Friday, March 29, 2013

Master, be inspired, give - the Buddhist sculptures of Enkū

Enkū (円空) (1632–1695)  mastered the art of carving wooden Buddhist statues. After he mastered the specified patterns of the various Buddhist icons he started carving Buddhist icons in very moving, abstract expressionism (Buddhist icons are specified to look a certain way so that the icon, e.g. Yakushi Nyorai, Kanzeon etc. can be recognised). I wonder at the fact that Enkū was carving these abstract images 300 years before Picasso.

Enkū took his impressions and inspiration from the natural world and found a way to express it through his Buddhist sculptures. I think that Enkū reached a point where he no longer thought how to carve an image of a certain Buddhist icon, but rather, I think Enkū pursued how to express in his work both the Buddha that already dwell in the tree, and the spirit of the tree itself. His free forms are totally free from the bounds of convention, and they appear to come from a mind totally free from desire and ego. I think this is why his Buddhist sculptures still strike us so profoundly today.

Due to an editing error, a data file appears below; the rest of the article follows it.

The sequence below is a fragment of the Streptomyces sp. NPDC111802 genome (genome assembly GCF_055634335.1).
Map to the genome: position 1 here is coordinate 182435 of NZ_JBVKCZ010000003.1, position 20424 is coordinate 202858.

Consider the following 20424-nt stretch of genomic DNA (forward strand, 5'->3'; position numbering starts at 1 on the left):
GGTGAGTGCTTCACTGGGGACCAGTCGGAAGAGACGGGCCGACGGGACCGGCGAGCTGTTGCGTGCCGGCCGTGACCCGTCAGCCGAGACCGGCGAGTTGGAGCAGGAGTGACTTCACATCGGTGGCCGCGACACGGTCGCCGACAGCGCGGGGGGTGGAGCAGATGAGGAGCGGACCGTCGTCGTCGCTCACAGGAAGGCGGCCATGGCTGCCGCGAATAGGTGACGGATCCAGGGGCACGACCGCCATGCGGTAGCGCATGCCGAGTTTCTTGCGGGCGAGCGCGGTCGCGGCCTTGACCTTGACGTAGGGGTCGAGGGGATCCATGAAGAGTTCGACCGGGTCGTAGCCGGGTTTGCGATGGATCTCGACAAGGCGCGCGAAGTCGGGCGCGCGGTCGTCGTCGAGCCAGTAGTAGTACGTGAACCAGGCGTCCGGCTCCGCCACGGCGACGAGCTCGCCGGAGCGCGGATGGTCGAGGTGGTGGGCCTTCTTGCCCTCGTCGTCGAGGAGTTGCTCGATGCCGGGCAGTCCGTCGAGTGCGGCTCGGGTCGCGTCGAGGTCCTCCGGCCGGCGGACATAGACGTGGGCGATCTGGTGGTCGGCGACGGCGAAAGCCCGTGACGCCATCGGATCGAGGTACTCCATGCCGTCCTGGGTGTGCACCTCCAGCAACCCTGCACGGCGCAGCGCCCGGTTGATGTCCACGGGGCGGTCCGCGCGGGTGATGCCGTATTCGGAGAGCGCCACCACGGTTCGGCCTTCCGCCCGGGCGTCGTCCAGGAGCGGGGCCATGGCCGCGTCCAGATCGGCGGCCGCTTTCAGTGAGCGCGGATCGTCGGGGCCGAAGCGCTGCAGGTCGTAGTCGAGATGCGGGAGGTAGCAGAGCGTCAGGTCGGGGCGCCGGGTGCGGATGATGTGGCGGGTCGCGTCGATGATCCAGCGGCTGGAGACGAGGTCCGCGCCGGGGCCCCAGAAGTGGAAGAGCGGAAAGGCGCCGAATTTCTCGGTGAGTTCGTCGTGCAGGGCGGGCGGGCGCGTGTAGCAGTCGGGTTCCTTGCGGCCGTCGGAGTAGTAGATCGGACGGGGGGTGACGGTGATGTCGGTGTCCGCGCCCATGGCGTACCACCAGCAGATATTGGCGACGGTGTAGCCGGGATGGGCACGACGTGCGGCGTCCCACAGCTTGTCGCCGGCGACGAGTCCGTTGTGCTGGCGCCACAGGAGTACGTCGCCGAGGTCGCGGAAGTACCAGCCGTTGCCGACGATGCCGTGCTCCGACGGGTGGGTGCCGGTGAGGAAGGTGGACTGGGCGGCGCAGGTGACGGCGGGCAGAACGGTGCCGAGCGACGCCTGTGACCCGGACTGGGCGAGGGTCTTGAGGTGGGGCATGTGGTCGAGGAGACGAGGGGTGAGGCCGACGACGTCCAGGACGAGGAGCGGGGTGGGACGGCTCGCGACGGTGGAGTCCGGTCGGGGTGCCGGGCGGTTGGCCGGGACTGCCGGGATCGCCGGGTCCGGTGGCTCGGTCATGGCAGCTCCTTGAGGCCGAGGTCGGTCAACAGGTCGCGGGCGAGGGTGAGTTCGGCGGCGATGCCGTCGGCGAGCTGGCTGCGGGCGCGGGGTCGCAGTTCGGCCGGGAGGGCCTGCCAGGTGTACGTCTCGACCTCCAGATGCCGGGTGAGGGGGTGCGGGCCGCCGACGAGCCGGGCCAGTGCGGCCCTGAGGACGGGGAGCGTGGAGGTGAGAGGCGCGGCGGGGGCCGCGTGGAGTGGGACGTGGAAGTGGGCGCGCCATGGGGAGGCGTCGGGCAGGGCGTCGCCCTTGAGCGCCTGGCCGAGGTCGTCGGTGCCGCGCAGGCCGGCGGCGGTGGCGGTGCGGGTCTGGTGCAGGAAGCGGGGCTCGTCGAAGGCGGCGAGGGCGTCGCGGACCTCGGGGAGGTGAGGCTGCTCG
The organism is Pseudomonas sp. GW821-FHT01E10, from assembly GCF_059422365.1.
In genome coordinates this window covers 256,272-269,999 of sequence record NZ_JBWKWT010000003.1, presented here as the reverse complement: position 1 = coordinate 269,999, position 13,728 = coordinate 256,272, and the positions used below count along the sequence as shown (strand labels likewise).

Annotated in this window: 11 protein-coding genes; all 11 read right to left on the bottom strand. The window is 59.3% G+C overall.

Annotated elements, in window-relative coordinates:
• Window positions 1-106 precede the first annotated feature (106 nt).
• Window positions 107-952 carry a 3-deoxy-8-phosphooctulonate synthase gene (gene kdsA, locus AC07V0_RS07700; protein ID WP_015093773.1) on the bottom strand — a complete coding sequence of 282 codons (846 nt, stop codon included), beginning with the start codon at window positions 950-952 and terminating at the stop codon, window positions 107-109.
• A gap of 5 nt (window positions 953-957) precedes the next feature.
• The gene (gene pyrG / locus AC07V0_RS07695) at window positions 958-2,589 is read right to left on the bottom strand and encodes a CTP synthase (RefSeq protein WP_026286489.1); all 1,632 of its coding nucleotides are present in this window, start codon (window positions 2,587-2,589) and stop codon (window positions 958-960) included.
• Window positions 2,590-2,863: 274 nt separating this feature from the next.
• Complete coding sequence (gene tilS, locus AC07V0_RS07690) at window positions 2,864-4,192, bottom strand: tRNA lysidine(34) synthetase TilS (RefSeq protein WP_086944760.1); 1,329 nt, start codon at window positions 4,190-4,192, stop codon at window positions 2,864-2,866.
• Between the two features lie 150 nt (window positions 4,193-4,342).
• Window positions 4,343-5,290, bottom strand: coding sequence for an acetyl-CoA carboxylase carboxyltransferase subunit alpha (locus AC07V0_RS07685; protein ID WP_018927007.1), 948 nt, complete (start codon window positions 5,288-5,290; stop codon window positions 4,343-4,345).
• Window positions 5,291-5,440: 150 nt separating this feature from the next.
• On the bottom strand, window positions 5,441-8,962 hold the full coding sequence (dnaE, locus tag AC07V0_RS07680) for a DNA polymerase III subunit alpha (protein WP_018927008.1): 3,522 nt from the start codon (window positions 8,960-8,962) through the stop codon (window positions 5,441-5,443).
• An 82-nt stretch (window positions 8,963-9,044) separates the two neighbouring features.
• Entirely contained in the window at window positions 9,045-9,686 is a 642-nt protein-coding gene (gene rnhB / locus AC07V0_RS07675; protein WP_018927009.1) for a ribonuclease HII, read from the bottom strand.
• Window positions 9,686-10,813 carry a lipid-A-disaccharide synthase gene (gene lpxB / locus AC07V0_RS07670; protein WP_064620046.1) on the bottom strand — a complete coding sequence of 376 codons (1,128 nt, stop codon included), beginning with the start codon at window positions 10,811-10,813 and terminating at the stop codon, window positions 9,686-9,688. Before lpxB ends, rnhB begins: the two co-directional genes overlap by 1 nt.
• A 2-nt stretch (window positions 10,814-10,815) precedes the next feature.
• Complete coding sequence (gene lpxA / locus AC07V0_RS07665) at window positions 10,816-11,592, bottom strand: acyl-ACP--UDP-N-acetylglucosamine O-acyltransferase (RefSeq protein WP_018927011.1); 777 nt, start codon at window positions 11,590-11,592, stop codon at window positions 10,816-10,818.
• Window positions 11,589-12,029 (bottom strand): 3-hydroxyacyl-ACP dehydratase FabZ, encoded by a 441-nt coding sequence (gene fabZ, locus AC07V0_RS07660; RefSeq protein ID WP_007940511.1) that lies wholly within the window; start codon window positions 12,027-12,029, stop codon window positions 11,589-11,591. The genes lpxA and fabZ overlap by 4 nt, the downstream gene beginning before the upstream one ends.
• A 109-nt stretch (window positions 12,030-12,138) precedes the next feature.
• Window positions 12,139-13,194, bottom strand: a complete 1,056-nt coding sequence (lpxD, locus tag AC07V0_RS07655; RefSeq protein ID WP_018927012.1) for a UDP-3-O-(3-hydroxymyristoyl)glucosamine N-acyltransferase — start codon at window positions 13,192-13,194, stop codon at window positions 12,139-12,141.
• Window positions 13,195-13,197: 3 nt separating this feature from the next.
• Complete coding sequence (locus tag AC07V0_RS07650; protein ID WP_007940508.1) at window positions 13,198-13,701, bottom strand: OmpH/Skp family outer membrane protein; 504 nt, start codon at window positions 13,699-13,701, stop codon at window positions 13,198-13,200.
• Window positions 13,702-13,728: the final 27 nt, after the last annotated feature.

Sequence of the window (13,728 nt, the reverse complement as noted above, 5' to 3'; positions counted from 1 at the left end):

My way is the Way of Tea. But I still learn many things from Enkū that I can apply to my own art. One of the biggest things I learn from Enkū relates to not being fixed in one's own Tradition of Tea. Enkū teaches me it is essential that one masters their trade. But when you have mastered your trade you must not be bound by it. In an artistic sense, it is also essential that you pursue something outside the boundaries set by any particular creed.




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